Hammerhead Six Book Review

SCN_0037

Hammerhead Six: How Green Berets Waged an Unconventional War Against the Taliban to Win in Afghanistan’s Deadly Pech Valley

By Ronald Fry with Tad Tuleja

Hardcover in dustjacket, 382 pages, photographs, notes, and index

Published by Hachette Books January 2016

Language: English

ISBN-10: 0-31634-143-6

ISBN-13: 978-0-31634-143-1

Dimensions: 6.3 x 1.3 x 9.3 inches

Afghanistan’s Pech Valley lies along the border with Pakistan, roughly between Kabul and Islamabad.  It is a major infiltration route for Taliban fighters.  In 2004 a twelve-man team of Green Berets set up operations at a site in the valley known as Camp Blessing, backed up by a platoon of Marines.

The Green Berets were led by Captain Ronald Fry, who authors this account.  Their call sign was Hammerhead Six.  They belonged to the Utah National Guard, and were their unit’s dive team, specially trained in underwater operations.  The Green Berets are also required to be conversant in foreign languages, for Hammerhead Six the team members were all trained in various Asian languages.  In the logic of the U.S. military, Afghanistan was the natural place to deploy them.

The mission and skill set of a Green Beret team is very different from the rest of the Special Operations community.  A Green Beret team lives among the indigenous community.  Their goal is to recruit and train local fighters as allies and to win the “hearts and minds” of the people in the area, thus denying the enemy a safe operating area and support.  They do this by working directly with local leaders, offering medical help to the population, and engaging in various infrastructure improvement projects.  They also “go native”, observing and respecting the local customs and traditions. In many ways Captain Fry became the local warlord of the area and quasi-governor, settling disputes and negotiating an unfamiliar culture with very different rules and expectations.  This book is part military history, part management and governance, and part anthropological study of the Afghani society.  It is also an engaging and educational read on several levels, I can recommend it with only one reservation.  I have at least a dozen recent military books from the wars in Iraq and Afghanistan which have the call sign of the unit or individual as the title, and there are easily a few dozen more.  In time it will be difficult to remember that “Hammerhead Six” is the good book about Green Berets in Afghanistan.

SCN_0038

Women Warriors 121

Women in israel defense forces IDF military girls
IDF
ww481b_Russia
Russia
ww481c_Serbia
Serbia
ww481d_Lithuania
Lithuania
ww481e_USN
US Navy Conning Officer
ww481g_GermanNavy_Corvette_Oldenburg (F263)
German Navy Corvette Oldenburg (F263)
ww482_Russia
Russia
ww483_USArmy
US Army Airborne
ww484_WAVE_ Bernice Garrott_SNB-1_07JUL43
US Navy WAVE Bernice Garrott with SNB-1, 07JUL43
ww484Poster
ww281
IDF
ww282
Sweden
ww283
South Korean F-16 pilot
ww284
WAC
Poster071
ww081
IDF
ww082
IDF
ww083
Hungary
ww084ATASpitfire
ATA Faith Bennett with Spitfire
Poster021

To see more Women Warriors, click on the tags below:

Brengun Yakovlev Yak-1 Build in 1/72 Scale Part II

DSC_8365
The canopy is provided in three pieces, the middle section does not fit well in the open position and will need to be replaced with a vacuform piece if you want to pose it open. A few swipes of Perfect Plastic Putty cleaned up the canopy seams. Brengun also provides clear parts for the navigation lights and landing light. I “painted” the positions with a Sharpie, then fixed the clear parts in place with superglue and buffed them out. I lost both clear pieces meant for insertion in the rudder, but I felt fortunate to get all eight of the tiny exhausts in place.
DSC_8366
The inlet at the root of the port wing is a separate piece and quite delicate. It required a bit of filler. The horizontal tail pieces do not fit at all. The instructions call for you to remove most of the locator tabs but even the stubs don’t fit into the slots. In addition, the fairing molded onto the fuselage halves is much thicker than the tail pieces. I cut off the tabs and butt-jointed the fins in place, then reduced the thicker fuselage fairings from the underside with an Xacto knife and sanded them smooth.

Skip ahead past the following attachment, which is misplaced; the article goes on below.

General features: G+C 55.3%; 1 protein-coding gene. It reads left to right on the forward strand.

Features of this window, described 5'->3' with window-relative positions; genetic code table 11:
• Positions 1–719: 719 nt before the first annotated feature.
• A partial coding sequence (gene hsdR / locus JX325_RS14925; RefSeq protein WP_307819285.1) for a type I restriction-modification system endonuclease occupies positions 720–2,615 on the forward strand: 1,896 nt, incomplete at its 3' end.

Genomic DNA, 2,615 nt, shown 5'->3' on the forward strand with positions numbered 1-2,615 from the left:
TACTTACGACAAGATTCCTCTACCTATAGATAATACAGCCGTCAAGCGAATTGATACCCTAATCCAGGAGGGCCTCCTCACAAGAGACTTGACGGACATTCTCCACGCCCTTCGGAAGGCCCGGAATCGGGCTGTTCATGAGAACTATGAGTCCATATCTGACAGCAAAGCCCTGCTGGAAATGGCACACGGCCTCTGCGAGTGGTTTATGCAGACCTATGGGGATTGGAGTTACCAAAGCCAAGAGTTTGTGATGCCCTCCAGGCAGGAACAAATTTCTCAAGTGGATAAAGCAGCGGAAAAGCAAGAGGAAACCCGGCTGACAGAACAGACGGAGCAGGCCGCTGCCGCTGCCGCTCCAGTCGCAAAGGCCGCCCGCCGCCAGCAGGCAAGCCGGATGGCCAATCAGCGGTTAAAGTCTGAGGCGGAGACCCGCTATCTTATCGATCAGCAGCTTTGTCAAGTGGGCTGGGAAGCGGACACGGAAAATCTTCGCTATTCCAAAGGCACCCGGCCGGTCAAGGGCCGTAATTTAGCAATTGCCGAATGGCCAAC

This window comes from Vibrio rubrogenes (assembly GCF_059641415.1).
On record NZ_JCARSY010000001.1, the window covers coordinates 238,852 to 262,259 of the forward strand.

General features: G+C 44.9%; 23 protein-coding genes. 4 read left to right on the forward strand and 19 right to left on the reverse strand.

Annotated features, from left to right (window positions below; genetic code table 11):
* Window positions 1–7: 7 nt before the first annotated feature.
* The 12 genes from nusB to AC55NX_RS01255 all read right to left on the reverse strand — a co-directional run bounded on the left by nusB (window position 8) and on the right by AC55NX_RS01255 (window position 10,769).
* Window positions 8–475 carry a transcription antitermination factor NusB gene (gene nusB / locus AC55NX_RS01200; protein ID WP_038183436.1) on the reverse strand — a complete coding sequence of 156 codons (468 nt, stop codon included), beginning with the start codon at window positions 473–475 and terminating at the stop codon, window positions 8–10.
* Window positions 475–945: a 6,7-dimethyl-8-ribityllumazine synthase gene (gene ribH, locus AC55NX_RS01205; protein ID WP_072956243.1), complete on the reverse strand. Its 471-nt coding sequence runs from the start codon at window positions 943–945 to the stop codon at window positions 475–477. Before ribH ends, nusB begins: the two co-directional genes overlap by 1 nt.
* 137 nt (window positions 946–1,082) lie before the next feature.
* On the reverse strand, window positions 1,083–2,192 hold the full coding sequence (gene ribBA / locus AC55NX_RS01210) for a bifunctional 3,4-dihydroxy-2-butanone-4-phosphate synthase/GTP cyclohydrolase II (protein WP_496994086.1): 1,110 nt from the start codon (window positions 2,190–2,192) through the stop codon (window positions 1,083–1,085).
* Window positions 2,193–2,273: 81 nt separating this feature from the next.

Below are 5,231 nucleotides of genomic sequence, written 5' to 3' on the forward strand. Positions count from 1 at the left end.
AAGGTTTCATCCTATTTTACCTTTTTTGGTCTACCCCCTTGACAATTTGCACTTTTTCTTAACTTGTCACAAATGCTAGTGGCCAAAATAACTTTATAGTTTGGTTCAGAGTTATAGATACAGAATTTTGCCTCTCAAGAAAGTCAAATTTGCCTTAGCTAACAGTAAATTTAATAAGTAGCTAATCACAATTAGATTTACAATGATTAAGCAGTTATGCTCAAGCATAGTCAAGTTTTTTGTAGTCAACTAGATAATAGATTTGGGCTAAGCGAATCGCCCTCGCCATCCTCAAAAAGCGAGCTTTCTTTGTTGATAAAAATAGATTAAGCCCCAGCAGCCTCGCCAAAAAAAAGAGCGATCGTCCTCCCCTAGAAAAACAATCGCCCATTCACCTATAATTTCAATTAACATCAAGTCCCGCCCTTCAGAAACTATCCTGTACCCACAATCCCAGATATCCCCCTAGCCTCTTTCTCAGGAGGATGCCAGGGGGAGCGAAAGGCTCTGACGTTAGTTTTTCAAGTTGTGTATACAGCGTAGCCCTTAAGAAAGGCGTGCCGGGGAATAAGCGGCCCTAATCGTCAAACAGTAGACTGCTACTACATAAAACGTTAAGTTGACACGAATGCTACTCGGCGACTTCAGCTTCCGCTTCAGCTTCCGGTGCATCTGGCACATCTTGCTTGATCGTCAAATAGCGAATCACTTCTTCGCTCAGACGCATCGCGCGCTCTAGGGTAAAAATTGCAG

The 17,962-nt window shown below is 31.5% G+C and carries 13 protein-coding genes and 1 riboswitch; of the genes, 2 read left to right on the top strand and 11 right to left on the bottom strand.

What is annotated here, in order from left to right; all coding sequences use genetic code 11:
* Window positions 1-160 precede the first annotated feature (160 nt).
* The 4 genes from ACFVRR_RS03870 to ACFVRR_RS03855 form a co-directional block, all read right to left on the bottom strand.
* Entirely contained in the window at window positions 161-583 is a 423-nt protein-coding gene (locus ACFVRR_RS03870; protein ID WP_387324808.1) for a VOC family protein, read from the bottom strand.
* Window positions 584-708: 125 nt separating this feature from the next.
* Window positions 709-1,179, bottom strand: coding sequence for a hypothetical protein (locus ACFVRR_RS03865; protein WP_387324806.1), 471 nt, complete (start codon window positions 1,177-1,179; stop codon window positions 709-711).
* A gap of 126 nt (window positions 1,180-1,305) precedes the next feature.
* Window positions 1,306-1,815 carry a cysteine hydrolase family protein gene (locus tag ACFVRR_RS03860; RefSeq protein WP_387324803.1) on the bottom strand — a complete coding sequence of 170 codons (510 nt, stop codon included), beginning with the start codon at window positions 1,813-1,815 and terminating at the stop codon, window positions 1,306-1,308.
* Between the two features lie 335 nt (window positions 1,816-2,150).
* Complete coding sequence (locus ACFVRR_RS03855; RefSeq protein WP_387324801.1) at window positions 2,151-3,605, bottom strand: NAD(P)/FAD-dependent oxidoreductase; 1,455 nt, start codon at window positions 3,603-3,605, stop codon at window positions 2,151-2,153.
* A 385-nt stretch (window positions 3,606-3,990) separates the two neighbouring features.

DSC_8376
I primed with Mr. Surfacer 1000 to check the seams. At this point I also drilled holes in each wing for the gear down indicators.
DSC_8377
The obligatory paint color shot so I can remember what I used later. The undersides are a mix, the upper surface camo colors are out of the jars. I make no claims to being a VVS color expert, but these colors appear to be in the proper ranges from what I have been able to find.
DSC_8378
I glossed the model with Testors GlossCoat and applied the kit decals using Micro Set and Micro Sol. The decals went on without any drama.
DSC_8383
Here is the underside with an acrylic wash to pick up the surface details. The PE panels worked out in the end but are still an odd way to do things, plus an unnecessary chance to screw up. I do like the PE parts for the landing gear covers and the wheel wells are nice and deep.
DSC_8382
Here is the finished model with all the fiddlybits in place. I used Albion tube for the pitot tube. The tip of the pitot tube is Nitenol wire, as are the radio antennas. The gear down indicators are 0.0125” wire. The sliding canopy section was replaced with a Falcon vacuform.

Summary:

The Brengun Yak-1 has some nice surface detail and builds up into a good-looking model.  The decals are great and lay down well.  However, this is not an easy kit to build.  There are several unusual engineering decisions which make assembly unnecessarily difficult, and many of the pieces are quite small.  There are flash and mold seams to deal with, but no sink marks on my example.  You will have to work to get this one together and it is a frustrating build.  If you want a high-backed Yak this is your kit, but be prepared for a fight.

Fine Molds Messerschmitt Bf 109F-4 of Josef Zwernemann in 1/72 Scale

This is Josef Zwernemann’s Bf 109F-4 assigned to 7. / JG52 at Beryslaw, Russia, 14SEP41.  Zimmermann claimed his first victory, a Spitfire, over France in July 1940, but he was to achieve the majority of his victories against the Soviets.  He was awarded the Oak Leaves to the Knight’s Cross when his score passed 100 in October 1942.  He was transferred to the West in Defense of the Reich in early 1944 where he flew the Focke Wulf Fw 190A-7 against American bomber streams.  On 08APR44 Zwernemann claimed a B-24 and a P-51, but was jumped by two more Mustangs and had to bail out.  He was shot and killed in his parachute as he descended.  In total he claimed 123 victories.

DSC_5672

DSC_5671

DSC_5670

DSC_5669

DSC_5668

DSC_5712

DSC_5713

DSC_5714

DSC_5715